importance of early childhood development

why early years?

why play?


The first six years of a child’s life are critical, laying the foundations for their future development and wellbeing. Inadequate care and stimulation in the early years leads to poor health, poor education, lost life opportunities and poverty. As well as disadvantaging these children and their families, it is estimated that this lost potential reduces adult earning income by 20%. Conversely children who receive quality early years care are proven to have better school readiness, school achievement and higher adult earnings. Cost-benefit ratios of early intervention indicate that for every dollar spent on improving early child development, returns can be on average 4 to 5 times the amount invested, and in some cases, much higher.  [The Lancet 2007, 2011 & 2016 ECD series].

One of the most important ways for a child to learn and develop is through play. Play is an excellent way for children to learn information, ideas and skills. Through play, children learn to discover and interact with the world around them. Play arouses curiosity and stimulates imagination, which leads to discovery and creativity. Play provides a way for children to express their feelings and work through emotional disturbances and builds teamwork and leadership skills. Play develops dexterity as well as physical and cognitive strength. The elements of play – curiosity, discovery, novelty, risk-taking, trial and error, games, social etiquette– are the same as the components of learning. Play has been shown to enhance school readiness, learning behaviours and problem-solving skills.

Please reload

Please reload

Situation in Ghana

91 pupils per trained Kindergarten teacher (Northern region) [EMIS 2015]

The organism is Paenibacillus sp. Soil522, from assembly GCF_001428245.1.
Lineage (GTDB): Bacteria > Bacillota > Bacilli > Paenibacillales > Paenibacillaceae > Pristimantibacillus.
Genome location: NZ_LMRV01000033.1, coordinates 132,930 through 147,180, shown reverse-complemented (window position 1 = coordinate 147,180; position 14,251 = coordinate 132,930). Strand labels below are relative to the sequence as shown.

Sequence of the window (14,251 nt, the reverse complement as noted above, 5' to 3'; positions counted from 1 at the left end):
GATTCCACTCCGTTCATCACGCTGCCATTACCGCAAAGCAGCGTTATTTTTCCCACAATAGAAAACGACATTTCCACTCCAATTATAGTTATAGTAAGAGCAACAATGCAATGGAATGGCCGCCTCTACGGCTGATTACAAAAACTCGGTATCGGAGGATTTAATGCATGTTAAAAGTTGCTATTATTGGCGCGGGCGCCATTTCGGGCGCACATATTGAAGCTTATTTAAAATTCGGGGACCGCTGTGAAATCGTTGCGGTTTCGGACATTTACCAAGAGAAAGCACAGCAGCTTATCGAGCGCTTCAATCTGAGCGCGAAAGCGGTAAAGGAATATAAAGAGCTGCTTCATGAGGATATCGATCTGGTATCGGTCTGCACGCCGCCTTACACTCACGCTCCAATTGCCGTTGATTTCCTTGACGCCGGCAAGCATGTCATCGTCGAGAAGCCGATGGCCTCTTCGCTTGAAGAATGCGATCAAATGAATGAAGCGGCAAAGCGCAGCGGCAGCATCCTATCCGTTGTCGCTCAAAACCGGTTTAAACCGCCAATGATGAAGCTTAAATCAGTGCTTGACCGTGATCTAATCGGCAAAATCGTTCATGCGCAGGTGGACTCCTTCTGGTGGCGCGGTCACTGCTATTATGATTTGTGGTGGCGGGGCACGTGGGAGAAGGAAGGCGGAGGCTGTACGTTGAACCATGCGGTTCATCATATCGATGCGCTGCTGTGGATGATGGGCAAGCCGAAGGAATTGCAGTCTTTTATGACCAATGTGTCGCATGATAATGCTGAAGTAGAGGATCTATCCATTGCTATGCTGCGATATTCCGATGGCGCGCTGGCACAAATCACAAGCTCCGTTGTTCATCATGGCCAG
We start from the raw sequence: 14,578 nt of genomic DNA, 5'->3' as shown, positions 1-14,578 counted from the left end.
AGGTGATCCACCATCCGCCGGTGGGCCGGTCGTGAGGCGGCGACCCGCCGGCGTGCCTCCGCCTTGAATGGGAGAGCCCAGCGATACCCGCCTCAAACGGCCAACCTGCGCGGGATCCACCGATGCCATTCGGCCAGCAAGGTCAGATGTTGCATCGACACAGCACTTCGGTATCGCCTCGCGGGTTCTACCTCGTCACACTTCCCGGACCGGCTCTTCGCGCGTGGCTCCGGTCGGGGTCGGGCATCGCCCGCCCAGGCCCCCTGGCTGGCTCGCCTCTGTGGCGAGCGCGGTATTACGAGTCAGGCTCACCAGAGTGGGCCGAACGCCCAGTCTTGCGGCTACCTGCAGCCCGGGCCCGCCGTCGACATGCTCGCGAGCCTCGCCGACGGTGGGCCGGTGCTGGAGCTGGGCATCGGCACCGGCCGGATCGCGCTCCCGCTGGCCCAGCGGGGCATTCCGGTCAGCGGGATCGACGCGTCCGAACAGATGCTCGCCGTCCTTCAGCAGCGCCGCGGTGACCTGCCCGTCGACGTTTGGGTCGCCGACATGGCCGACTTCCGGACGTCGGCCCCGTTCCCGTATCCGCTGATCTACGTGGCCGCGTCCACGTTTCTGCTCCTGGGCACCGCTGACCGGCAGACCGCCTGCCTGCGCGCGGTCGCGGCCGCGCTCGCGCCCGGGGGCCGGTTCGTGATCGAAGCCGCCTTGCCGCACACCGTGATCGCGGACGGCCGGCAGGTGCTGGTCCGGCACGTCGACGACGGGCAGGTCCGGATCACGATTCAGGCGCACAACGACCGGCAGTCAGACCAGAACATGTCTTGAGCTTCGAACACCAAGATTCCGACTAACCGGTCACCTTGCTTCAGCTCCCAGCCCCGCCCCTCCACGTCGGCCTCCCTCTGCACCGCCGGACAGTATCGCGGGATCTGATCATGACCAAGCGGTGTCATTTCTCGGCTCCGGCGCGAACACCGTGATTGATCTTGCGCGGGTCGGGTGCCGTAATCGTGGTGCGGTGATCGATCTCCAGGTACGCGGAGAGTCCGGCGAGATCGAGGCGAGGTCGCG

23% teacher absenteeism [Transparency International, 2013]

Less than 20% of children in Primary years 3 & 6 achieved proficiency in English and Maths in Northern & Upper East reigons [2011 National Education Assessment]

“Kindergarten education remains entrenched in a rote learning style, which is neither child-centred nor activity-based. Teacher pedagogical practice typically shows a lack of understanding as to how children should learn and how teachers should teach." [The 2012 Ghana Education Service KG Improvement Plan]

Median education attainment for women of 0.0 years (Northern) and 2.9 years (Upper East) [Ghana Demographic & Health Survey, 2014]

Only 9% of rural families in Ghana have access to improved sanitation facilities [WHO, 2015]

94% of our Mothers have not completed primary school  [our baseline surveys]

Situation in Uganda

60% of our Mothers have not completed primary school  [our baseline surveys]

Only 17% of rural families in Uganda have access to improved sanitation facilities [WHO, 2015]

Gross enrolment kindergarten ratio of 11% 

56% primary school completion rates  [World Bank]

"‘Since the brain grows to 90% of its adult weight by age five, and since 40% of Uganda’s population is below five years old, investing in ECD provides a unique opportunity to improve the cognitive, physical, social and emotional development of the country’s future workforce." [National Development Plan II for ECD 2015]

© 2018 by Lively Minds. Proudly created with


Registered address:  PO Box 72928,  London,  N13 4TL

Registered charity: 1125512

GHANA:                                             UGANDA:

Registered NGO:  DSW 6759            Registered NGO : 13025